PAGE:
We have 128 slots for fermions. Of these, the standard model fermions are 96. The gauginos fill 24, so a total of 120 and we are left with 8 for extra play. If we want MSSM mass generation, we need two higgs, so the higgsinos fill the 8 extant slots.

    If we do not generate mass (via the higgs, anyway), then there is place for the gravitino, that is two slots, and six extra slots. Still, it could be non MSSM higgsino with 4 slots, and then 2 extra slots for a "spureusino". Or we could use the six extra slots for exactly the uu uc cc UU CC CU partners, making three chiral fermions, or any other group of three "familynos"
     
  8. Nov 5, 2010 #7

    arivero

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    An objection to the previous comment: being blind to vector charge applies well to the fermion side, thus reducing to three species. But in the scalar side, we could still have the three different colours, so a "uu" familino would pair with red green and blue "uu" diquarks, instead of a single blind uu.
     
  9. Nov 9, 2010 #8

    arivero

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    My comment in http://matpitka.blogspot.com/2010/10/quark-compositeness-nowhere-near-what.html :

    I am not sure if quarks and leptons are composites, they could be. But I am almost certain that their superpartners are composite (as I explained in the sBootstrap theory time ago), so it could be that also the fermions themselves are composite.

    Composite of light quarks joined with QCD.

    With three generations of particles, it means that a scalarfermion is a composite of two coloured fermions from the set (u,d,s,c,b). You can check that the number of possible pairs is, exactly and charge by charge, the number of expected sfermions in three generations of the standard model. So the bootstrap.

    With two or one generations, the number of pairs is less than the number of needed sfermions. With more than three, in the cases where you can find a exact match, you need a horribly huge quantity of very massive quarks, while for three you only need to give EW mass to the top quark. So the sBootstrap hypothesis predicts the number of generations.

    Now, how does the compositeness of the sfermions translate to compositeness of the fermions themselves?. I have no idea. An approach could be to substitute the "integer spin string" of QCD, putting instead a half-integer spin string linked to the same fermions. Other approach should be to reintroduce the frontier conditions of Ramond strings. I do not see the exact method, and besides the composite fermion should have a compositeness scale a lot smaller than its bosonic partner. So I keep expecting results from experiments :-)
     
  10. Nov 9, 2010 #9

    CarlB

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    Very nice!

    It seems to me that the bootstrap principle doesn't have to imply that there's no subparticles. You'd get the same thing for an appropriate choice of preons.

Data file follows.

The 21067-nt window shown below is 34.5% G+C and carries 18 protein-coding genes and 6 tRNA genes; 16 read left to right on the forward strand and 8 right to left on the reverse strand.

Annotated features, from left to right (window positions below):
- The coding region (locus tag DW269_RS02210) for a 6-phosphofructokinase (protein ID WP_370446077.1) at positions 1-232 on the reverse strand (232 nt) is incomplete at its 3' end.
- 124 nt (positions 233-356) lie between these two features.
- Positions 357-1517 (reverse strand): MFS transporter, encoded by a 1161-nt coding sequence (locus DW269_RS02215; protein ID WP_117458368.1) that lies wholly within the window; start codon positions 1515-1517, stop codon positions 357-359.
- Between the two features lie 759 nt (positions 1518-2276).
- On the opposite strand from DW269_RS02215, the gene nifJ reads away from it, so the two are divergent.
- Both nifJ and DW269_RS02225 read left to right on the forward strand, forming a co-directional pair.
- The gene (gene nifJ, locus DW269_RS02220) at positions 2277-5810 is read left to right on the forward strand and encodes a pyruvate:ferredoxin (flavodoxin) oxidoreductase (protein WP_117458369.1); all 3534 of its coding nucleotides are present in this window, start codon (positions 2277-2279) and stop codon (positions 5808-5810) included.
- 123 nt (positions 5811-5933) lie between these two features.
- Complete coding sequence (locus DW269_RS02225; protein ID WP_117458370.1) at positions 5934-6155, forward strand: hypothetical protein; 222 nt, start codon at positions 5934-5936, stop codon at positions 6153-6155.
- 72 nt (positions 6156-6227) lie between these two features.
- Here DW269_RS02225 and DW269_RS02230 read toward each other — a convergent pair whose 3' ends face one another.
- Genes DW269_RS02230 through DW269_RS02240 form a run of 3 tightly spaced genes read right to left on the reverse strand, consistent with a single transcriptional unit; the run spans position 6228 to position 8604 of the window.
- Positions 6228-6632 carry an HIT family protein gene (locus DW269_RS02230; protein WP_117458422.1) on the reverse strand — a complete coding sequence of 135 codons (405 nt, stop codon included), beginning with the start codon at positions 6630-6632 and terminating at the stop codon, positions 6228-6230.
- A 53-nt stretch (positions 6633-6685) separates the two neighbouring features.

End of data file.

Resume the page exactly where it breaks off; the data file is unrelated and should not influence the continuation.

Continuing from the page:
11. Nov 10, 2010 #10

    arivero

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    Well, yes and not. There is the "anomaly matching condition", which restricts the choices of preons. But for colour and electromagnetism -non chiral forces- it could work.
     
  12. Nov 12, 2010 #11

    arivero

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    Just in case someone is interested on quoting this idea and it is afraid of citing the internet forums, let me list the relevant papers in the arxiv.

    The main corpus comes in three preprints:

    http://arxiv.org/abs/0910.4793 Unbroken supersymmetry without new particles
    http://arxiv.org/abs/0710.1526 Third Spectroscopy with a hint of superstrings
    http://arxiv.org/abs/hep-ph/0512065 Supersymmetry with composite bosons

    These preprints include some phenomenological information, leading to the suspect that something is going on in the low energy area. The two main puzzles are the Z decay width and the Koide identity, and there are some other minor coincidences. hep-ph/0507144 and hep-ph/0603145 are about this puzzle of Z decay and other electromagnetic decays. As a minimum, someone should have a theory explaining the correlation between the decay of neutral mesons (including sigma 0, perhaps as a pair diquark-quark). The Z scale could be a coincidence. Koide is first reviewed in hep-ph/0505220, framed in an internet campaign to lobby for this equation (Brannen has been very successfull with it).

    Some minor hints about low energy come from Hans de Vries guessings. I reported about them in gr-qc/0603123 hep-ph/0606171 and hep-ph/0503104
     
  13. Dec 22, 2010 #12

    arivero

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    See this new thread
    https://www.physicsforums.com/showthread.php?t=457825
    From 15=(1,3)+ (3,2) + (6,1), I suspect than I can relate the SU(3) sextet to quarks on one side and to the SU(2) triplet on another

    Idea of the pairing:

    top = bb,sd
    charm= ss,bd
    up = dd,sb
    and the subgroup represented by the triplet ss, sd, dd
    should be related to the triplet cc,cu,uu